I’ve tried a lot of nonsense for cleaning clams and purging the inner gunk, and this is what actually works for me time and time again.
Nothing ruins the greatness of a freshly steamed, briny littleneck clam like chomping down into a bunch of sand and grit.
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Even though a lot of people think the clams at the grocery are already cleaned – and I’m sure they are, to some degree – if I steam them right away with just a quick rinse, I find an off-putting amount of grit and junk inside.
They definitely need to be further soaked and cleaned at home. But how?
There are a million different recommendations, the most common I see involving cornmeal or simply soaking in freshwater for 20 minutes.
I find that soaking in plain water for 20 minutes doesn’t actually do much. And ditto to the cornmeal. Cornmeal does nothing.
Below is everything I do for an enjoyable grit-free clam experience, and while the amount of gunk that comes out varies batch to batch, I always get a good amount of filth in the water.
I always think…I’m glad I didn’t eat that 😂
All you need to do is make a salt water with some precise measurements I’ll share below, and the clams will purge the gunk inside with some time.
How to get the clams home from the store
When you buy your clams from the grocery, always take them packed with ice, to keep them fresh.
At my store, what they do is pack the clams in a mesh bag so they can breathe, then they put the mesh back into the below bag of ice:
Do not seal the bag, otherwise the clams can suffocate and die.
Not making them right away?
I like to make the clams the same day I buy them. This is the best option for freshness, but if you must, you can save them for a day.
If you want to store the clams for later: Keep them over ice in the fridge in an open container, so they can breathe. And don’t keep them longer than one day.
Check for cracks
Generally the fishmonger will only pack tightly closed clams without big chips or cracks in the shell, but occasionally they miss some.
This is an example of a clam that is best thrown away:
I know it stinks because you’ve paid for it, but it’s not worth the risk.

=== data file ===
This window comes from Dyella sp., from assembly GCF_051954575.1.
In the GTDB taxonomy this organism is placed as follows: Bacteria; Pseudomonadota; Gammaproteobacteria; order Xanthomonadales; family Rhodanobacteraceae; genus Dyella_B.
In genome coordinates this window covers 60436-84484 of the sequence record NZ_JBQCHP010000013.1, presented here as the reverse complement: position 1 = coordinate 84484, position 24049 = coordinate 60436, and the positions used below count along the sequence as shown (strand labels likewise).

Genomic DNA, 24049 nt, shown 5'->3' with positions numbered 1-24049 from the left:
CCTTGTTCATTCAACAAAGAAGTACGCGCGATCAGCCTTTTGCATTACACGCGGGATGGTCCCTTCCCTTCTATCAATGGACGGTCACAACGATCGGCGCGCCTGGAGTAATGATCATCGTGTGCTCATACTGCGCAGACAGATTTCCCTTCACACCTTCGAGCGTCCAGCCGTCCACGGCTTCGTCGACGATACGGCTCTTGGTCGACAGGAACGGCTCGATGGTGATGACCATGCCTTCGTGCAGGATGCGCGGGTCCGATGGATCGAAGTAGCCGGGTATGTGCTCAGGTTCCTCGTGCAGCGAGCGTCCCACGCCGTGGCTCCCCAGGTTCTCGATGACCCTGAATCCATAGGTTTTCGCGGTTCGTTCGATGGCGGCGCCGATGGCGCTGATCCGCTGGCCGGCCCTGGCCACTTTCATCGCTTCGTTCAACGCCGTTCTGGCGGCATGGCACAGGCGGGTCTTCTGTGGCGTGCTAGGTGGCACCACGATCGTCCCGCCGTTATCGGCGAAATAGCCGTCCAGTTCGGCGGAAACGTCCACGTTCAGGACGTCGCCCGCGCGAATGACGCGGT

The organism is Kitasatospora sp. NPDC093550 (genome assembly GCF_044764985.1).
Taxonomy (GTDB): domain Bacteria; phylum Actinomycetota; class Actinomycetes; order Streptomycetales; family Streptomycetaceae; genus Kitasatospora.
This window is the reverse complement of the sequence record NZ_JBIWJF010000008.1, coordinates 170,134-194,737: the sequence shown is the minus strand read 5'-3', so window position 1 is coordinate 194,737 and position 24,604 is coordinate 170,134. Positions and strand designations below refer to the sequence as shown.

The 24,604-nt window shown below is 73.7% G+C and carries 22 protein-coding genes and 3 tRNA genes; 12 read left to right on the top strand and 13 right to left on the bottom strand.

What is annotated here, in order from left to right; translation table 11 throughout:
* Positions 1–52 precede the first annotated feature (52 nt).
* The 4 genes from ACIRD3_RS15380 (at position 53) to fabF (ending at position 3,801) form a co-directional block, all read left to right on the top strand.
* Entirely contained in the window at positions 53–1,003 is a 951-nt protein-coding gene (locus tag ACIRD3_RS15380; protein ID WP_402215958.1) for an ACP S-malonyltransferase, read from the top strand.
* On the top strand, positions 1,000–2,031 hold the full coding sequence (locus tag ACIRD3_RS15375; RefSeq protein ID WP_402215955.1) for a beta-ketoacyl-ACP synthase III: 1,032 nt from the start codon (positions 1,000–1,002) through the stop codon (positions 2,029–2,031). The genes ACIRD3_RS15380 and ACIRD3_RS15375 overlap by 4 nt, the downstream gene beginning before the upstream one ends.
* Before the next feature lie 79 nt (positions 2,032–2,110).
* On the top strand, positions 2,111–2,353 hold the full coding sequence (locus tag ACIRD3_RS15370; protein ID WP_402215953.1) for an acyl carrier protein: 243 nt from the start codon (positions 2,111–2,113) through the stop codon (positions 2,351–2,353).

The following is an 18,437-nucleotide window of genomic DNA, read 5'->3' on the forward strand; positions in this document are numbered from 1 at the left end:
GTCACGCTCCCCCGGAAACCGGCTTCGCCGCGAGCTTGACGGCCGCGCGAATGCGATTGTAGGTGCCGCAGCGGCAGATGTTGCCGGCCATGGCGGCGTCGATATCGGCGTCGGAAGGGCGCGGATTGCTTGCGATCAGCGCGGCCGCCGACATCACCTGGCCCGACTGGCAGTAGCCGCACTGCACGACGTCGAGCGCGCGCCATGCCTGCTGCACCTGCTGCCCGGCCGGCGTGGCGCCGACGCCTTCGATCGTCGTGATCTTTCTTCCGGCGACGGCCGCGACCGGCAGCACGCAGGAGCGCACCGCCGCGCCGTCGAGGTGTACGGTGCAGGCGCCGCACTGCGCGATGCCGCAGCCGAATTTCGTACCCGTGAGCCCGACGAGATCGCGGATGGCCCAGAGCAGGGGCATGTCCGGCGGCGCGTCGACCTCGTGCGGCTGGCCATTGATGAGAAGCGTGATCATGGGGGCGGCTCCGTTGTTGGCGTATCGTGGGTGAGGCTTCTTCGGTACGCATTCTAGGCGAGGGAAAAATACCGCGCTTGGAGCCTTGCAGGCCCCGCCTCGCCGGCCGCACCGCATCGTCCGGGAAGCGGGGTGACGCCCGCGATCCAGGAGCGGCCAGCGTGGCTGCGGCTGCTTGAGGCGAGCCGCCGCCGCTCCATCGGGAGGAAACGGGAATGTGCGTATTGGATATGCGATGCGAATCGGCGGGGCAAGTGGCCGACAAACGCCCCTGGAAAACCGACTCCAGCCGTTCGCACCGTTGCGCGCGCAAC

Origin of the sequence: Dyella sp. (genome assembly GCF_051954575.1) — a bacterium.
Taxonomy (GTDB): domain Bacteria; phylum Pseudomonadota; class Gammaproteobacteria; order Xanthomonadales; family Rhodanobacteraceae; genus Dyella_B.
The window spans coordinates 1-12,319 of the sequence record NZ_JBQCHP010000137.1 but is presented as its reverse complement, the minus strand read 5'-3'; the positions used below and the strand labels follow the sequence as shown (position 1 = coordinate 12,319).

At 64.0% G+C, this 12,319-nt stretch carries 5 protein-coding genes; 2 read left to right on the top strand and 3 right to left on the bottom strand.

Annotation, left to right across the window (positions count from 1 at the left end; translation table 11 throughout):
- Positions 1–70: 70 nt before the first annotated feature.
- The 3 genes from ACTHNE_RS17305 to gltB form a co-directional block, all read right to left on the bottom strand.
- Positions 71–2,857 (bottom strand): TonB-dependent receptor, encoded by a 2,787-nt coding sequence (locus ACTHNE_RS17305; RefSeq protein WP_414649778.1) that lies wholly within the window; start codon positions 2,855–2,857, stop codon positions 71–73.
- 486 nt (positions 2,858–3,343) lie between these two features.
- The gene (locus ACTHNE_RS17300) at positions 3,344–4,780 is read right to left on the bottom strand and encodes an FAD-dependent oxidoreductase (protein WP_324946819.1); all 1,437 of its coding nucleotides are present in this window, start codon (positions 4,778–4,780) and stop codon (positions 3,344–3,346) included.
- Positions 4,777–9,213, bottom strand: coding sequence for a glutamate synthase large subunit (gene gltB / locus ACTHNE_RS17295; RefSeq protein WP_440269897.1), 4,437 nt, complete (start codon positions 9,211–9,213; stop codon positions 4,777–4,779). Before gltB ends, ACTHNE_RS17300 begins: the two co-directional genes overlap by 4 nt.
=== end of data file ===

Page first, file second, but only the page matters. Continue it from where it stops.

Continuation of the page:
I will admit there have been a few times when I’ve cooked clams like these anyway if I saw them alive and out of the shell during my soak, and while they do open, they often don’t taste right. Throw them out from the start.
As far as little chips, I usually don’t mind those right along the edge if they’re tiny.
Wash the outsides of the shell
If you have a dedicated brush, brush the outsides of all the shells under cold running water.
Honestly, I just use a paper towel most of the time.
I bunch it up and scrub along the outside, and it’s thick enough to get the filth out of the crevices on the outside.
Sidenote: this probably only applies to high quality paper towels, not the thin ones that start tearing when they get wet.
Prepare the Salt Water for Purging/Soaking
In a bowl, combine 30 grams of salt with 1000 grams of cold tap water. Ideally you don’t want the water to get warmer than about 70F even as it sits, so start it out as cold as the tap will run.
Weigh both the salt and the water if you can, but if you don’t have a scale, it’s about 2 tablespoons of salt in a liter of water (4 cups-ish).
Whisk for about 30 seconds, which should dissolve the salt in the water.
Now add the cleaned clams to the water, making sure they are submerged.
30 grams of salt in 1000 grams of water is the ratio I have found to be perfect for soaking, which I tweaked slightly from this fantastic article by Hank Shaw.
He recommends a little higher salt in the water, but I find if I go higher than this, the clams taste saltier than when I bring them home from the store, so I go slightly lower.
Let the clams sit – time is what they need
After 1 hour, the clams look like this:
A few of them have opened, and you can see they’ve released a bit of gunk into the water.
Great, but they need longer.
After 2 hours, the water will be a little gunkier, but you may also notice that the clams begin to come out of the shell.
If you look here, you can see the tube like parts coming out of the shell, which is its siphon.
Be careful moving the bowl, because as the clam goes back into the shell, it can shoot water out at you! It has happened to me, from a foot away.
After 2-3 hours, I remove the clams from the water and give them another rinse.
Here you can see some of the leftover gunk in the water:
Today’s batch is actually quite a bit less than average in terms of gunk that comes out, but I’m still glad I got all that out of my clams!
Cook the clams
The clams are now ready to cook, any way you like.
I place them in a steamer insert in my stockpot, in a single layer:
I put the lid on and start checking every few minutes after I can hear the water boiling, because I like to pull the clams that have fully opened while the others steam, so they don’t get overcooked.
As always, if there are any clams that don’t open after they’ve been steaming at a rolling boil for 5 minutes or so, they are probably dead and should be thrown out.
Enjoy your grit-free clams! Look how clean and beautiful they are:
You can use these clams with a dish like Linguine alle Vongole.
Coconut Green Curry Mussels is one of my favorite seafood recipes, and it can be made with clams as well.
See my entire Fish & Seafood recipe collection here. Happy cooking!